Patients undergoing tonsillectomy, or removal of the tonsils, none reported an ongoing dysfunction in their sense of taste following the procedure .
Together with the sense of smell and nerve impulses in the mouth, the sense of taste contributes considerably to flavor perception during eating and drinking and thus plays a major role in the enjoyment of foods and beverages, according to background information in the article.
The sense of taste shows little deterioration during aging but can be weakened by disease or medications. Accidental nerve damage during some medical procedures, including radiation treatment, middle ear surgery, dental or oral surgery or tonsillectomy, also can cause taste dysfunction.
Christian A. Mueller, M.D., of the University of Vienna, Austria, and colleagues asked 65 tonsillectomy patients (42 females, 23 males; average age 28) to rate their own sense of smell and taste before surgery on a scale of zero to 100, where zero is no sense of taste or smell and 100 is an excellent sense of taste and smell.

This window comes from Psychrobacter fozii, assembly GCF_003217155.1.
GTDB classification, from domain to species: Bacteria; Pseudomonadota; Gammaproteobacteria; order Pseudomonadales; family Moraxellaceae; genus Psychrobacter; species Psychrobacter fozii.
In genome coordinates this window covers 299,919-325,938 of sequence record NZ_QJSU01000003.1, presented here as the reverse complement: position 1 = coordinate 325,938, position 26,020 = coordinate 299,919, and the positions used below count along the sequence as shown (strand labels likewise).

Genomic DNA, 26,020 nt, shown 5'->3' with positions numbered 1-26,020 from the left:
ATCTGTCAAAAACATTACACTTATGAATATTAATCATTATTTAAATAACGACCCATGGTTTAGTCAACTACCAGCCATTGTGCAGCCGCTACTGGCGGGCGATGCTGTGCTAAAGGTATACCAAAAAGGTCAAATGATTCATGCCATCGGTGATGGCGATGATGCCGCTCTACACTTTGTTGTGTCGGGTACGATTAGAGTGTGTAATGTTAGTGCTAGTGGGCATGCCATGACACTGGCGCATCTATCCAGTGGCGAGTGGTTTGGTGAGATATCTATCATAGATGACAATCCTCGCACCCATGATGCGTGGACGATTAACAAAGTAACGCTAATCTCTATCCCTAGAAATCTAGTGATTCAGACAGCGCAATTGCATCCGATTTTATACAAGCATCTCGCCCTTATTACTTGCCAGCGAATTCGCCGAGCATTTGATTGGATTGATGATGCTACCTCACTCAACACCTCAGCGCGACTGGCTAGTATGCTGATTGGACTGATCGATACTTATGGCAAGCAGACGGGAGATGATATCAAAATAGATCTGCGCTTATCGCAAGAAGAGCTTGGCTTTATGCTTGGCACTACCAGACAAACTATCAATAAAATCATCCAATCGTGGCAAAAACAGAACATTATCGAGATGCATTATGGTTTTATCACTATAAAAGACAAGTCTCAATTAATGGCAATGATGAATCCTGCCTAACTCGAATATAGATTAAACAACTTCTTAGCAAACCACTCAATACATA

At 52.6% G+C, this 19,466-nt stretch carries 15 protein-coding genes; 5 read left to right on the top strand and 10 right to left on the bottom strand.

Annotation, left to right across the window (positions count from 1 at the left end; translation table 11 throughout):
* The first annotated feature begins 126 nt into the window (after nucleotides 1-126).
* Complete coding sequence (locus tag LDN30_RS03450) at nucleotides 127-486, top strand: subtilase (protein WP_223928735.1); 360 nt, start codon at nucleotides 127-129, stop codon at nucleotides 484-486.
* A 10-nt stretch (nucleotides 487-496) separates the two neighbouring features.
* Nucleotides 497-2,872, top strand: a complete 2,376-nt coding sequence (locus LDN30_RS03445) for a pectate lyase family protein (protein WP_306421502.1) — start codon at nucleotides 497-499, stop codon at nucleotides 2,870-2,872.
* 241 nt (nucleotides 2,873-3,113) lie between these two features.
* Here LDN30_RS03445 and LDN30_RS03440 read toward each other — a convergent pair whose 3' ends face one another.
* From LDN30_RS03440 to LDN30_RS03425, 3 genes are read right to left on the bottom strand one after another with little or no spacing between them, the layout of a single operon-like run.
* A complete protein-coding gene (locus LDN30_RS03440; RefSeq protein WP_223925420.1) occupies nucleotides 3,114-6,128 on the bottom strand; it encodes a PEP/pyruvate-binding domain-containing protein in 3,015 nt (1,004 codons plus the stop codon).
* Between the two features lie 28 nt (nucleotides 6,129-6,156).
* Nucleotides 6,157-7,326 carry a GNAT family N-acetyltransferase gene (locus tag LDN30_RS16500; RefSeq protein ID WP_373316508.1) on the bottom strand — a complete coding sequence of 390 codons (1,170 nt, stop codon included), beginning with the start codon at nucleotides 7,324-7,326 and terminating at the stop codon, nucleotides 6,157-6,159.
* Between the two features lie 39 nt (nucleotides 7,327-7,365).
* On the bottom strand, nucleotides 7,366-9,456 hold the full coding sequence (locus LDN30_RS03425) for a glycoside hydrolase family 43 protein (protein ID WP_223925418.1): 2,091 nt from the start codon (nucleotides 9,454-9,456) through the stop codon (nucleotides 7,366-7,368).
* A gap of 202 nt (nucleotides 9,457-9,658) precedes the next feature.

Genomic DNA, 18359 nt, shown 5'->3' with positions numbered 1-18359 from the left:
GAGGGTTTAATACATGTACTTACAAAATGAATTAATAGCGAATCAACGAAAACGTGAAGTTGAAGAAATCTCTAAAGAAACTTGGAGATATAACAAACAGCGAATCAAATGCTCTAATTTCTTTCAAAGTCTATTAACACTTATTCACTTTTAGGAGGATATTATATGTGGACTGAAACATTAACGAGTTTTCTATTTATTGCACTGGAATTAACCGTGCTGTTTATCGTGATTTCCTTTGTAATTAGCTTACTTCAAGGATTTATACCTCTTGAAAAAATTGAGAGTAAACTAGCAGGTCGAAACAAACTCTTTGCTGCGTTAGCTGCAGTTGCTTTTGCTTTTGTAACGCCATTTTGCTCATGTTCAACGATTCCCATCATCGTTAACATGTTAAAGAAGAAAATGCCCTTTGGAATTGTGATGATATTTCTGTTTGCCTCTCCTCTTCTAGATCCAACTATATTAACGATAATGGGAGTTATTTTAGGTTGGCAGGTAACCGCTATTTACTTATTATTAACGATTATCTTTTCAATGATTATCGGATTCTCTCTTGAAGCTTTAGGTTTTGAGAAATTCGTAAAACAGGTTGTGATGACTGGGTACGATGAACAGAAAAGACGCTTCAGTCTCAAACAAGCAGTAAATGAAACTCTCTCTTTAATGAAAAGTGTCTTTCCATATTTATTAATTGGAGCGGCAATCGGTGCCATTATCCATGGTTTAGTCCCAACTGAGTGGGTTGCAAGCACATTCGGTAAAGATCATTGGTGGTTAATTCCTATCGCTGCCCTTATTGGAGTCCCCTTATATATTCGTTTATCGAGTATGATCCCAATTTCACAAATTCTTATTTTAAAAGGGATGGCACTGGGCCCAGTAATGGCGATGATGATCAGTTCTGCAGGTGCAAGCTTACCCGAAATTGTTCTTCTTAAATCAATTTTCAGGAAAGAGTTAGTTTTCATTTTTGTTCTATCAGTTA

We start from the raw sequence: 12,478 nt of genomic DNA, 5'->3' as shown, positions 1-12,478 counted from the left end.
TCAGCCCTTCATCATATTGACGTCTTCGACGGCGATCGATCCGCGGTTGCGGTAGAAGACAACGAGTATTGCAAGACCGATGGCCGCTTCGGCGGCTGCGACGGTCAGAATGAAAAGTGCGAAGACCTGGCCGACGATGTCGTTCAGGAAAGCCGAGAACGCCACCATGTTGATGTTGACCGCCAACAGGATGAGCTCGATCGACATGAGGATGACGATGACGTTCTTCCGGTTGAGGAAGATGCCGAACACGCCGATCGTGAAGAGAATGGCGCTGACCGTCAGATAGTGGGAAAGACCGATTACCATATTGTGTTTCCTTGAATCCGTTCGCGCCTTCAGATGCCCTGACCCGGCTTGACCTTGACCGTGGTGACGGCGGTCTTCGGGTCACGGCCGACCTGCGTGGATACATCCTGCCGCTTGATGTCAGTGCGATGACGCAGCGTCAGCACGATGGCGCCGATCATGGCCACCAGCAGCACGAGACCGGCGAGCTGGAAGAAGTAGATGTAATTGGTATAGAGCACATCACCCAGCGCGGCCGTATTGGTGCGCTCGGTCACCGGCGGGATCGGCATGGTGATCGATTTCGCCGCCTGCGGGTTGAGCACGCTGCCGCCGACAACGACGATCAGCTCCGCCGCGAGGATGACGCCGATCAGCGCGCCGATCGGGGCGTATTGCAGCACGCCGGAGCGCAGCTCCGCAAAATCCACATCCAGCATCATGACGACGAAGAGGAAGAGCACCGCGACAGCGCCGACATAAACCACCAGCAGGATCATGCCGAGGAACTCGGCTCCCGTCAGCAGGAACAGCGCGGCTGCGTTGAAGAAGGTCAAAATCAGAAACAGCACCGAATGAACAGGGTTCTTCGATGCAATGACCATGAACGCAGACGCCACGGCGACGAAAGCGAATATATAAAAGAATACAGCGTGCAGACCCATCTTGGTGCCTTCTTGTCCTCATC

Taste function and sensitivity also was assessed one day before surgery with gustatory testing, during which taste strips for four concentrations of sweet, sour, salty and bitter were applied to both sides of the front and back areas of the tongue.
Between 64 and 173 days after surgery, patients were asked to report any changes to their sense of taste or smell and again asked to rate them from zero to 100. Gustatory testing was performed again on 32 patients.
On average, patients ratings of their sense of taste and smell decreased following surgerythe average score was 62.3 before surgery and 51.1 after surgery. However, there were no significant changes in gustatory test scores following surgery.
In addition, none of the patients reported ongoing dysfunction in their sense of taste or smell at the follow-up questioning.
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